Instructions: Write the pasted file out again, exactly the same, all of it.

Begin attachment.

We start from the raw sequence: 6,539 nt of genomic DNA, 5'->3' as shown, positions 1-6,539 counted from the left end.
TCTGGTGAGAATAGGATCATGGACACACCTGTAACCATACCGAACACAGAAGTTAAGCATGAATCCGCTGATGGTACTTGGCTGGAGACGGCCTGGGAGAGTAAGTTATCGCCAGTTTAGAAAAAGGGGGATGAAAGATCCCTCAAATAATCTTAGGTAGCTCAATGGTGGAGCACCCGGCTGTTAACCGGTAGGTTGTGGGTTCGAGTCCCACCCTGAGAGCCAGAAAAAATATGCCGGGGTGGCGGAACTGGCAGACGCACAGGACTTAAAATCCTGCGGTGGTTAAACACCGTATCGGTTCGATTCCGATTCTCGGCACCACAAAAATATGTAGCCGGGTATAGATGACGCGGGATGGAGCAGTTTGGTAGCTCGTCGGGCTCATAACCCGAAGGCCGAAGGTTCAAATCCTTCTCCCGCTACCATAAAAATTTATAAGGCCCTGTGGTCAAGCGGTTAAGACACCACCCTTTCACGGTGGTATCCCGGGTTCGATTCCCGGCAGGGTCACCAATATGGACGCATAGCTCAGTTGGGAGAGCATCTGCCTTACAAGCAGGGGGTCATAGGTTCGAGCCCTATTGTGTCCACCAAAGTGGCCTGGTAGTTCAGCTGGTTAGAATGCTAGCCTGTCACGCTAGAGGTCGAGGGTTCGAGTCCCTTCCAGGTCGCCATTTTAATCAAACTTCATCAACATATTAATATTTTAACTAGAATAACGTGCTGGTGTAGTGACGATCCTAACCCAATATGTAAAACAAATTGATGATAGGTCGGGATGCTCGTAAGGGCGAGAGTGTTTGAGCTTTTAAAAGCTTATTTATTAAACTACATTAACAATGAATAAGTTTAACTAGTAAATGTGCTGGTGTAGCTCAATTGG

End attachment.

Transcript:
We start from the raw sequence: 6,539 nt of genomic DNA, 5'->3' as shown, positions 1-6,539 counted from the left end.
TCTGGTGAGAATAGGATCATGGACACACCTGTAACCATACCGAACACAGAAGTTAAGCATGAATCCGCTGATGGTACTTGGCTGGAGACGGCCTGGGAGAGTAAGTTATCGCCAGTTTAGAAAAAGGGGGATGAAAGATCCCTCAAATAATCTTAGGTAGCTCAATGGTGGAGCACCCGGCTGTTAACCGGTAGGTTGTGGGTTCGAGTCCCACCCTGAGAGCCAGAAAAAATATGCCGGGGTGGCGGAACTGGCAGACGCACAGGACTTAAAATCCTGCGGTGGTTAAACACCGTATCGGTTCGATTCCGATTCTCGGCACCACAAAAATATGTAGCCGGGTATAGATGACGCGGGATGGAGCAGTTTGGTAGCTCGTCGGGCTCATAACCCGAAGGCCGAAGGTTCAAATCCTTCTCCCGCTACCATAAAAATTTATAAGGCCCTGTGGTCAAGCGGTTAAGACACCACCCTTTCACGGTGGTATCCCGGGTTCGATTCCCGGCAGGGTCACCAATATGGACGCATAGCTCAGTTGGGAGAGCATCTGCCTTACAAGCAGGGGGTCATAGGTTCGAGCCCTATTGTGTCCACCAAAGTGGCCTGGTAGTTCAGCTGGTTAGAATGCTAGCCTGTCACGCTAGAGGTCGAGGGTTCGAGTCCCTTCCAGGTCGCCATTTTAATCAAACTTCATCAACATATTAATATTTTAACTAGAATAACGTGCTGGTGTAGTGACGATCCTAACCCAATATGTAAAACAAATTGATGATAGGTCGGGATGCTCGTAAGGGCGAGAGTGTTTGAGCTTTTAAAAGCTTATTTATTAAACTACATTAACAATGAATAAGTTTAACTAGTAAATGTGCTGGTGTAGCTCAATTGG